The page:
Buy one stapler at one price, buy 20 and get a better price. Buy 200 and get an even better deal. Promise to buy in bulk exclusively from one supplier, save the most. This is how you purchase a commodity. Getting the best price is one way that companies reduce expenses and save money.Read More
If you’re in the IT industry you’ve probably wondered at one time or another about working as a contractor. IT companies utilized contingent workforce strategies earlier and continue to do so at higher levels than many other organizations and industries, so the opportunities have been around for a while. Furthermore, the freelance or gig economy trend is frequently in the news and brings more attention to contract or project based work.Read More
There’s a lot of attention paid to the beginning of a contract assignment and most of us are aware that there are things that must be done to get off to a good start. Once you’re on the job though, your attention is rightfully on getting the work done and it can be easy for the end of your assignment to catch you off guard.Read More
Recently, Global Knowledge, a leading learning services and professional development solutions provider, released the results of their 2015 IT Skills and Salary Survey. They received responses from more than 11,000 IT and business professionals in North America, and the survey has a number of interesting findings and information to report. One that caught our eye right away was the 15 Top-Paying IT Certifications.Read More
InformationWeek’s Annual Salary Survey is out and for a few columns now I have been looking at different parts of the report and thinking about what some of the results mean to me, ATR International, and our clients. I have one last thing that I wanted to share with you in case you missed it.
Unless you have been living under a rock, you’re aware of the problems with the launch of HealthCare.gov, a key part of the Affordable Care Act. It is a debacle and largely seems to be the result of some common IT project mistakes – mistakes that those of us who work in the industry have seen before, unfortunately too often.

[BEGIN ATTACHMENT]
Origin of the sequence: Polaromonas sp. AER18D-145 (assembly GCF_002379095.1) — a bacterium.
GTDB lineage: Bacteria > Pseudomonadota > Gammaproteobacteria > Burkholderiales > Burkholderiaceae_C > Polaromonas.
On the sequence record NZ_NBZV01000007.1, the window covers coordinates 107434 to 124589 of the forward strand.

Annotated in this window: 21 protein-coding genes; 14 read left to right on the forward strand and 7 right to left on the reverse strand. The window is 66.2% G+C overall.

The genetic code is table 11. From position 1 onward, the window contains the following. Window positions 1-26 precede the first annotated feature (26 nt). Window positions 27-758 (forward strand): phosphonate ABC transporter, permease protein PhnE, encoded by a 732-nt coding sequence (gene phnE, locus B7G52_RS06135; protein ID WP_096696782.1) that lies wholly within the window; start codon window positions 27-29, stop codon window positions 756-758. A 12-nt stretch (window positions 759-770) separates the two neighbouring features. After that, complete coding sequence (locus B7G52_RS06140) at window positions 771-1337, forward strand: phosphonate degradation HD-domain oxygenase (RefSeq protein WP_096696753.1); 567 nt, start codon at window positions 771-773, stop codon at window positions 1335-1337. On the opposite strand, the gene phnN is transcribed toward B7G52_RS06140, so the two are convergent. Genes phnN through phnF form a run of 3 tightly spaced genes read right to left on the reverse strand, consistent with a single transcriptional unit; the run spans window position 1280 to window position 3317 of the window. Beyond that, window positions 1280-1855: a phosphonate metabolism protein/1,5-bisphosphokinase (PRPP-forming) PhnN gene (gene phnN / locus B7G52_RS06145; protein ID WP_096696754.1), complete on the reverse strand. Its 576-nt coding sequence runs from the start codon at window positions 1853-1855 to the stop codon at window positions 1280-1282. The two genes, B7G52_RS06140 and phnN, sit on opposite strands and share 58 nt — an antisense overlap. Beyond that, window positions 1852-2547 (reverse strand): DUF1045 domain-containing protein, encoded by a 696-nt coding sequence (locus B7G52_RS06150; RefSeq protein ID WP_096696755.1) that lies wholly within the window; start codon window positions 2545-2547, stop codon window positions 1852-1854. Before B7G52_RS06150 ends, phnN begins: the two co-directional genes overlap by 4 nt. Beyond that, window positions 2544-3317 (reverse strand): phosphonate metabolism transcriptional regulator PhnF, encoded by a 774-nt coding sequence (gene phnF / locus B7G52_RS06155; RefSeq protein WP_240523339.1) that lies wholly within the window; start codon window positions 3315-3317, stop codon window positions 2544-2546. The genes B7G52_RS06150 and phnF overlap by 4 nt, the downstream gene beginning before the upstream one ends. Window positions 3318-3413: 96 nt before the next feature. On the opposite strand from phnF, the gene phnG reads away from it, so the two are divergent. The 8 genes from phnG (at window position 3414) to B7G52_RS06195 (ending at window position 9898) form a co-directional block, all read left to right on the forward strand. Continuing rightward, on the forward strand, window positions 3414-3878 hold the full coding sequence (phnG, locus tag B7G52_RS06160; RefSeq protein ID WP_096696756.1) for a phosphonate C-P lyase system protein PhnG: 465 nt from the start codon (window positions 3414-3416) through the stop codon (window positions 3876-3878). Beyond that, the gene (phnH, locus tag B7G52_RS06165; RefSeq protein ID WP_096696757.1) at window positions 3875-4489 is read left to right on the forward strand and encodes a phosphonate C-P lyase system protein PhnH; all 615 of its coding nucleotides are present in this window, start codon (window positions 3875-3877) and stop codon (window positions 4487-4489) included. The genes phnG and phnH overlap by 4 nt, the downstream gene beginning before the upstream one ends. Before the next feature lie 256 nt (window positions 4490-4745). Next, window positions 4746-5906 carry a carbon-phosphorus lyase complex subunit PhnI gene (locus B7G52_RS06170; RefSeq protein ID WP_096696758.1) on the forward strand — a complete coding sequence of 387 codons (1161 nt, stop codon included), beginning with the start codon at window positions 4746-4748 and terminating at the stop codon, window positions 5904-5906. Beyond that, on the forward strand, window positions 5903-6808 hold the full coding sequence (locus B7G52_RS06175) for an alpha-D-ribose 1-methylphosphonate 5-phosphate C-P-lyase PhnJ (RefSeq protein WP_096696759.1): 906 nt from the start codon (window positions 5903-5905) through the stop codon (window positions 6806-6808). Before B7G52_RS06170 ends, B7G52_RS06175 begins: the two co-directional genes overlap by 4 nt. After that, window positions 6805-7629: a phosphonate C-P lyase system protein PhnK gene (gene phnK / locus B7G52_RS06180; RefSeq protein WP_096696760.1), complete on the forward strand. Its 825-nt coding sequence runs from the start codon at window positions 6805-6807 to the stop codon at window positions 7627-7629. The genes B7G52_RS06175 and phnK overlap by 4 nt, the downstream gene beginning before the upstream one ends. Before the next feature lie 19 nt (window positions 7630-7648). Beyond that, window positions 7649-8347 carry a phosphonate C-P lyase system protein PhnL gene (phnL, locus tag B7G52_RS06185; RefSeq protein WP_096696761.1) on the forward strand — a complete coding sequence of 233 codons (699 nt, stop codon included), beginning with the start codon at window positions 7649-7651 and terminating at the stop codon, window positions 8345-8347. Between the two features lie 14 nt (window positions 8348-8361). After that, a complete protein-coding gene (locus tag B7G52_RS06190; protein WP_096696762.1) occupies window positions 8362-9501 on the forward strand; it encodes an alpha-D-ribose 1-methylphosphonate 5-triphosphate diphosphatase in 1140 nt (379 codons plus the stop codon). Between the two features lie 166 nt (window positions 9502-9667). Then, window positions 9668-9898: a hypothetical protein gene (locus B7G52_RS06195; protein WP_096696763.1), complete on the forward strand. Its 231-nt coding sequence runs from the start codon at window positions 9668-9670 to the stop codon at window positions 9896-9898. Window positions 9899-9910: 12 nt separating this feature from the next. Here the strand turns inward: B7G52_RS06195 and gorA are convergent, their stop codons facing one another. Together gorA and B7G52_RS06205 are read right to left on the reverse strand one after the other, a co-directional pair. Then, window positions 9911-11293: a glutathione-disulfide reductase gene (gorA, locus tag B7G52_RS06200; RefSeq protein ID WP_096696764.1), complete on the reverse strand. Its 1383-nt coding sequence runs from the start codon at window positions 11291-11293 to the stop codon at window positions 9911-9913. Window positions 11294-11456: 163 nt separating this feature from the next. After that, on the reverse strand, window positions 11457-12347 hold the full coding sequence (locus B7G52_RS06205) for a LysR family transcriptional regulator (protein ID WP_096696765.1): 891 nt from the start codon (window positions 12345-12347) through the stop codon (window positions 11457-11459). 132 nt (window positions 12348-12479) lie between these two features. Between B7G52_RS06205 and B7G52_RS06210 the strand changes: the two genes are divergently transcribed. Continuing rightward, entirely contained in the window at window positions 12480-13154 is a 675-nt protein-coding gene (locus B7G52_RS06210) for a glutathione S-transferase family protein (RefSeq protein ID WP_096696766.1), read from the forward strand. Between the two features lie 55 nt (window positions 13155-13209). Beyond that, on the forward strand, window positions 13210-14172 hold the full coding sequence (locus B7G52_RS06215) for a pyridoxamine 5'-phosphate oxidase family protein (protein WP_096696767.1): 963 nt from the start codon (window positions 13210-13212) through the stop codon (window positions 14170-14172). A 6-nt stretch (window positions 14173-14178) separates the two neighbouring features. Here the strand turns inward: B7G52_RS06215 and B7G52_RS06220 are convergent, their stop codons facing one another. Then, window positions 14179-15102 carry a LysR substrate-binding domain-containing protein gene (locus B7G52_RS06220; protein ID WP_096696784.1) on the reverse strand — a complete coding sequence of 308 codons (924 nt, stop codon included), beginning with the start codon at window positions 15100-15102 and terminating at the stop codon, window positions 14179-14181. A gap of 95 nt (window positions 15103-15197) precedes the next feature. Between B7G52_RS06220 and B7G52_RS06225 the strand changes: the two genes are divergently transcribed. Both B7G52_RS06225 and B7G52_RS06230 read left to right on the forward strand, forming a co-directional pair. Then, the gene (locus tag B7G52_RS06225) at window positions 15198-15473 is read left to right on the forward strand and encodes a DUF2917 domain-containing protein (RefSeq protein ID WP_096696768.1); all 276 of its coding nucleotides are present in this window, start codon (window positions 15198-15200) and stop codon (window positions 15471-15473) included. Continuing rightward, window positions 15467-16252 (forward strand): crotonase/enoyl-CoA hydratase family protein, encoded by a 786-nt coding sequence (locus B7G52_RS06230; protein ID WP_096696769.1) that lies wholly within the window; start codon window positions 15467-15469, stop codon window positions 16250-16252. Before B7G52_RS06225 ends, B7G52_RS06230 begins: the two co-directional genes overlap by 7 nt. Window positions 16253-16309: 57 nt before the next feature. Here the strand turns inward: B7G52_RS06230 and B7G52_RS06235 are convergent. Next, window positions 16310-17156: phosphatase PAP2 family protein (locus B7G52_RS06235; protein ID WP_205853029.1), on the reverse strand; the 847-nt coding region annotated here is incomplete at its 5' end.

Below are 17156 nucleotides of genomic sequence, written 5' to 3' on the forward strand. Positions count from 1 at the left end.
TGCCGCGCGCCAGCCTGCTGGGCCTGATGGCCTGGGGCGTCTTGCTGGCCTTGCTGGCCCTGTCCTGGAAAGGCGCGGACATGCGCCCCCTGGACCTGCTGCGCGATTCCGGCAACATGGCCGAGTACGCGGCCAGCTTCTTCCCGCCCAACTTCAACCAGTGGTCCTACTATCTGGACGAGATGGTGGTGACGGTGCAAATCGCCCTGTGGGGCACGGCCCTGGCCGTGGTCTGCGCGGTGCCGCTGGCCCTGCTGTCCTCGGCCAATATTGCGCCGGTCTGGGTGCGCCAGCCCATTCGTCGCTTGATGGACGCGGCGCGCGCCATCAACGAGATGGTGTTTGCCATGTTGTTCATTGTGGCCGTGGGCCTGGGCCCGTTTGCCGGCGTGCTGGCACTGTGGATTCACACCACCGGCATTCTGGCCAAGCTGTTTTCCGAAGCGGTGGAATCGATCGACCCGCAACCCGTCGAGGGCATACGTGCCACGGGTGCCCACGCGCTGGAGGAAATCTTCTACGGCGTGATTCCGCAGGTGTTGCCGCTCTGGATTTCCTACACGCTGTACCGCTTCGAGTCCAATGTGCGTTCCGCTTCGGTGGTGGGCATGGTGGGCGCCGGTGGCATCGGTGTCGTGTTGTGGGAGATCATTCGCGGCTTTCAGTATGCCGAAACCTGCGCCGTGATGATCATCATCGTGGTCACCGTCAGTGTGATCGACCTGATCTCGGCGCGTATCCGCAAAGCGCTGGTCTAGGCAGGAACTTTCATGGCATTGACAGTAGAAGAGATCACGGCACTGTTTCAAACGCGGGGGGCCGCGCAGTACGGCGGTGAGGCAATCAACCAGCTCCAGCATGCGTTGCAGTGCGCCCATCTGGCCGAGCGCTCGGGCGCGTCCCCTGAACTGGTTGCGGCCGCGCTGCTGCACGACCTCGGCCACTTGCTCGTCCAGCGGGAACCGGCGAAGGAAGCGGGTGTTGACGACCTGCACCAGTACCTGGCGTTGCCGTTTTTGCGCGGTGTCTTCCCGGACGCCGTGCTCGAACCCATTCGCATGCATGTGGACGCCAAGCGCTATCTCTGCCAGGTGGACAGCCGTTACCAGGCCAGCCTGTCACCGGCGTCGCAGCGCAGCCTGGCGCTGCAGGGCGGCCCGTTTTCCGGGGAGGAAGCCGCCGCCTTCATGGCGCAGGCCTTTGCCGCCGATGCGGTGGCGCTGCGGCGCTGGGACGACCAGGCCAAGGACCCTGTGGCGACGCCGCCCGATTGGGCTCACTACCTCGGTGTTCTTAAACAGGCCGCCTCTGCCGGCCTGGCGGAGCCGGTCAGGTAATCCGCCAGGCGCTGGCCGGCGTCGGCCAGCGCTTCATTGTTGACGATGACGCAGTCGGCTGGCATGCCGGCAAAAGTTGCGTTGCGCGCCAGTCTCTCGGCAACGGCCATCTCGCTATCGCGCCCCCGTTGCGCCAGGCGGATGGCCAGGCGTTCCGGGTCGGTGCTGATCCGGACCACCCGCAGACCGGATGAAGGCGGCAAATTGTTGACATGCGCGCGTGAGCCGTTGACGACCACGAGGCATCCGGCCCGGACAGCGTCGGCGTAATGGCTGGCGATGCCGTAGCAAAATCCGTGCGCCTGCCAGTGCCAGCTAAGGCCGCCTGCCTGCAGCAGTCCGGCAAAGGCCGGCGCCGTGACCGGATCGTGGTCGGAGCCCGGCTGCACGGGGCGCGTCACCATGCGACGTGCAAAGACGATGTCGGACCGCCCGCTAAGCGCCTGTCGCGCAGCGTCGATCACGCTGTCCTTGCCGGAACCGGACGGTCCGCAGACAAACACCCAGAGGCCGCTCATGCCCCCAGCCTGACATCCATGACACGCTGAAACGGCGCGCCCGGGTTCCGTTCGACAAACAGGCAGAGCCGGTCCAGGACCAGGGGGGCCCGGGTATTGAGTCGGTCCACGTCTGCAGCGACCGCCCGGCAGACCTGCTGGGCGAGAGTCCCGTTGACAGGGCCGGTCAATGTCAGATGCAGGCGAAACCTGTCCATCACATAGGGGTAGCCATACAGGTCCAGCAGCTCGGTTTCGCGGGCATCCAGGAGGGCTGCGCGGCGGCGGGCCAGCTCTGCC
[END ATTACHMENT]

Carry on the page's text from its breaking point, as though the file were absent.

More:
There are many examples to choose from but let’s start with these:
- Incomplete understanding of the business
- Uncertainty regarding the specifications
- Unrealistic deadlines
- No proper end to end testing and verification
- Ignoring warnings that things were not well
There’s been lots of interesting stuff in the news recently. I’d like to highlight several articles that discuss different but related issues facing CIOs, HR, and any others responsible for staffing and managing an IT department or company.
“Water, water, everywhere, nor any drop to drink” wrote Samuel Taylor Coleridge in The Rime of the Ancient Mariner. With national unemployment hovering above 8% but employers still reporting significant trouble in filling open positions, it seems an apt description of the current labor market. We’ve heard the terms “talent mismatch,” “skills gap,” and “talent shortage” repeatedly in the news, and I’ve written on this before on Staffing 360. There is no shortage of stories on the topic. Recently, ManpowerGroup released the 2012 results of its annual talent shortage survey revealing that “49% of U.S. employers are experiencing difficulty filling mission-critical positions” and CareerBuilder's new Talent Crunch Study reports that 38% have open positions for which they can’t find qualified people. Their study also highlighted some of the many reasons that companies should be concerned about those unfilled spots:
- 34% of those surveyed reported job vacancies led to low quality work because of overworked employees;
- 23% cited a loss in revenue;
- 33% of employers said vacancies have caused lower morale; and
- 17% saw higher turnover rates.
ManpowerGroup reports that in the US the top 10 hardest jobs to fill were:
- Skilled Trades
- IT Staff
- Sales Representatives
- Accounting & FinanceStaff
- Machinists/Machine Operators
Some don’t give much merit to professional certifications, but a growing number of employers prefer consultants who are PMP holders. It can be argued that after years of schooling and actual professional project management experience, a PMP accreditation will not teach you anything new, and this may be true in a sense. However, in this competitive economy where employers receive a multitude of resumes for a single job opening, a PMP certification acts as a sort of “proof of competency” which often speaks for itself and can be the difference in making the first cut. There are other benefits to consider as well: